Challenging the issues of loneliness
Most people will feel lonely at some point in their lives. It’s a deeply personal experience that in most cases will thankfully pass, but for a growing number of people, particularly those in later life, loneliness can define their lives and have a significant impact on their wellbeing.
What causes loneliness?
We often feel lonely when we feel we don't have strong social relationships or are unhappy with the ones we have.
There have been several studies that have identified a range of factors associated with being lonely in older age. These factors include:
- social networks (living alone, being widowed or divorced, a lack of contact with friends and family and limited opportunities to participate in social occasions)
- health (poor health, limited mobility, social care needs or cognitive and sensory impairment)
- individual characteristics (age, ethnicity, sexual orientation, low income, retirement)
- neighbourhood characteristics (structures of buildings and streets, provision of local amenities, territorial boundaries, area reputation, neighbourliness, material deprivation of area of residence).
Loneliness is associated with depression, sleep problems, impaired cognitive health, heightened vascular resistance, hypertension, psychological stress and mental health problems.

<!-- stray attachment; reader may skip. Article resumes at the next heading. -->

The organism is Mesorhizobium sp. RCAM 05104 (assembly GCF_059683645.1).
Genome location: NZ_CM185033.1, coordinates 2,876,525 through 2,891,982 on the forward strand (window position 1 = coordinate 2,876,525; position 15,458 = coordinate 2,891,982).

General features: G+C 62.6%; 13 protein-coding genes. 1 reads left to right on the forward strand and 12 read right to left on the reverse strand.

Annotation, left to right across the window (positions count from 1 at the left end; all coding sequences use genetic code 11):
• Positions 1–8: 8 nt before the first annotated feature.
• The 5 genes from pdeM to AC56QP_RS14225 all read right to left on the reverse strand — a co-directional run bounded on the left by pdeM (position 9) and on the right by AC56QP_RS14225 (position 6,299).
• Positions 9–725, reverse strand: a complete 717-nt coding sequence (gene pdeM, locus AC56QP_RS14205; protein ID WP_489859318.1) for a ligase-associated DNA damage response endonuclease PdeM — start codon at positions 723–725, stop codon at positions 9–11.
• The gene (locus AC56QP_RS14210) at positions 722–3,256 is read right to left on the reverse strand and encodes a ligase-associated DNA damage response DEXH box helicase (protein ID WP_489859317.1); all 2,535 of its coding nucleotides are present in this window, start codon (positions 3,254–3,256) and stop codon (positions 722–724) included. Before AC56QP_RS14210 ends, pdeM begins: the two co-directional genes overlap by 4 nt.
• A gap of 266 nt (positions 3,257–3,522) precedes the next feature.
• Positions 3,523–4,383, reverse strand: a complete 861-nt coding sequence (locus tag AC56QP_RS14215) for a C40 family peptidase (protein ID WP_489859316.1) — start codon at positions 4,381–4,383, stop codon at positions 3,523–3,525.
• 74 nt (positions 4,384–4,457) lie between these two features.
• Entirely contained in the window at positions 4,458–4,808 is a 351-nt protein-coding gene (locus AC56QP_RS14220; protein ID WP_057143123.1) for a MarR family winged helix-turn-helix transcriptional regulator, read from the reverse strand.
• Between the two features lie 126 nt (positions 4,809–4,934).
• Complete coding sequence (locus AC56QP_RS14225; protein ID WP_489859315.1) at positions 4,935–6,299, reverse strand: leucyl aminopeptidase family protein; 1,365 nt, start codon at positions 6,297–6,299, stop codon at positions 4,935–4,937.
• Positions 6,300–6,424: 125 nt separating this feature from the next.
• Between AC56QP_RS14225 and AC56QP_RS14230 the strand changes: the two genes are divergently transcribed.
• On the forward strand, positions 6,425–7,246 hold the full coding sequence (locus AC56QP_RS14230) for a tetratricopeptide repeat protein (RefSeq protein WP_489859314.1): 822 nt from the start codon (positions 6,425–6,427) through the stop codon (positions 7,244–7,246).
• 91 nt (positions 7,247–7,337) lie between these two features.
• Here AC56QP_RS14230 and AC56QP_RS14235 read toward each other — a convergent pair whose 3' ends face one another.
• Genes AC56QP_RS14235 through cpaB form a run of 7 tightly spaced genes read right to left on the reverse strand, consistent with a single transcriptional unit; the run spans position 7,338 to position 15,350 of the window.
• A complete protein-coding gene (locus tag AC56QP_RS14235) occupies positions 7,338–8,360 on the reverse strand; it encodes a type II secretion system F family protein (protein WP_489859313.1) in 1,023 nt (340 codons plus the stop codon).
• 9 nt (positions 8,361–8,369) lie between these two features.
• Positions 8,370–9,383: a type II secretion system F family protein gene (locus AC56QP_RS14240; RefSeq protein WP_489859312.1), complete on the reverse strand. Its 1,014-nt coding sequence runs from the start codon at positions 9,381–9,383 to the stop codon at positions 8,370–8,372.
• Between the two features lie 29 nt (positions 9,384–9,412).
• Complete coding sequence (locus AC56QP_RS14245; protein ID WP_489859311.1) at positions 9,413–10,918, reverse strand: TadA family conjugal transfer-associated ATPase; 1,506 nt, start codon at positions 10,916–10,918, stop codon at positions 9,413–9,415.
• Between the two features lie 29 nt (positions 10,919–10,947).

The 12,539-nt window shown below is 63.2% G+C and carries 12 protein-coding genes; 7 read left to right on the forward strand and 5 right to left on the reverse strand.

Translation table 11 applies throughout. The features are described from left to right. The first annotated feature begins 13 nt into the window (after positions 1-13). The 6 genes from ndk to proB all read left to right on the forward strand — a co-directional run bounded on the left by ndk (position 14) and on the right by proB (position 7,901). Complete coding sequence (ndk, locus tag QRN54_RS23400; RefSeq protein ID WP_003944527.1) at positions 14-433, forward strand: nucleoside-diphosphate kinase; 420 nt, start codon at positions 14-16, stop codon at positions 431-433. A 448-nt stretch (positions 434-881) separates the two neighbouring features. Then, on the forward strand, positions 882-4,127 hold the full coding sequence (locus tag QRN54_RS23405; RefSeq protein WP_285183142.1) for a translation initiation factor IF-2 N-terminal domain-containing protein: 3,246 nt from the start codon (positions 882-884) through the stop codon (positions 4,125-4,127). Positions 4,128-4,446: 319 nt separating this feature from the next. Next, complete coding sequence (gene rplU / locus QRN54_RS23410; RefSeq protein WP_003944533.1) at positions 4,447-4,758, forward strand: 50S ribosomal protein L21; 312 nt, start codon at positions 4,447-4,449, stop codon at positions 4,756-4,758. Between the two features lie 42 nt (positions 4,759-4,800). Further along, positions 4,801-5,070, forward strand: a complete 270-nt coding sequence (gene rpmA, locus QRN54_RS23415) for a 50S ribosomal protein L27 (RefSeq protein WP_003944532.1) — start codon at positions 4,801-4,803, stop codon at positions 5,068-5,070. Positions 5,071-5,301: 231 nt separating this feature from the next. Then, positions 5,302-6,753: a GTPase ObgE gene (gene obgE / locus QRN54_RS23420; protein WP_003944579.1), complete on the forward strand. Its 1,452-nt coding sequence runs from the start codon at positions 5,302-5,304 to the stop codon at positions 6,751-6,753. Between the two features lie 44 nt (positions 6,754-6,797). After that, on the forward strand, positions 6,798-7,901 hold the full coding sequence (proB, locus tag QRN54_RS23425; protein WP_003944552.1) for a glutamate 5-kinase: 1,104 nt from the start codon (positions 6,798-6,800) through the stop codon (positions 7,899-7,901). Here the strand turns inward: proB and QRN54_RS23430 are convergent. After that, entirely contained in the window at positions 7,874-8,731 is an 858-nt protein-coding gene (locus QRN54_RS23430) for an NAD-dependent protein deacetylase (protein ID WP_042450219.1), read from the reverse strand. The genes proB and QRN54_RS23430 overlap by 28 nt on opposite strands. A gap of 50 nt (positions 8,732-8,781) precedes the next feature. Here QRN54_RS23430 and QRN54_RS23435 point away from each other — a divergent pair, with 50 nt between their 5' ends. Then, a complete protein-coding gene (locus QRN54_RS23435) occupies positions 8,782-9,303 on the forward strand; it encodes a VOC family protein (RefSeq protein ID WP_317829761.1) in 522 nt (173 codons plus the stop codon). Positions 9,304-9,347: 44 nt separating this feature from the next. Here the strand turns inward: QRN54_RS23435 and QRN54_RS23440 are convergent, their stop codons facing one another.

Loneliness: in figures
... older people have not had a conversation with friends or family for a month.
... older people agree the television is their main form of company.
Loneliness can be as harmful for our health as smoking 15 cigarettes a day.
92-year-old Len got in touch with his local Age UK to enquire about their befriending services and is now visited by volunteer befriender Ivor.
In this video, Len and Ivor talk about their growing friendship, and how Age UK's befriending service has made a difference.
They spend an hour each week chatting about a range of topics that interest them, and have developed a strong friendship.
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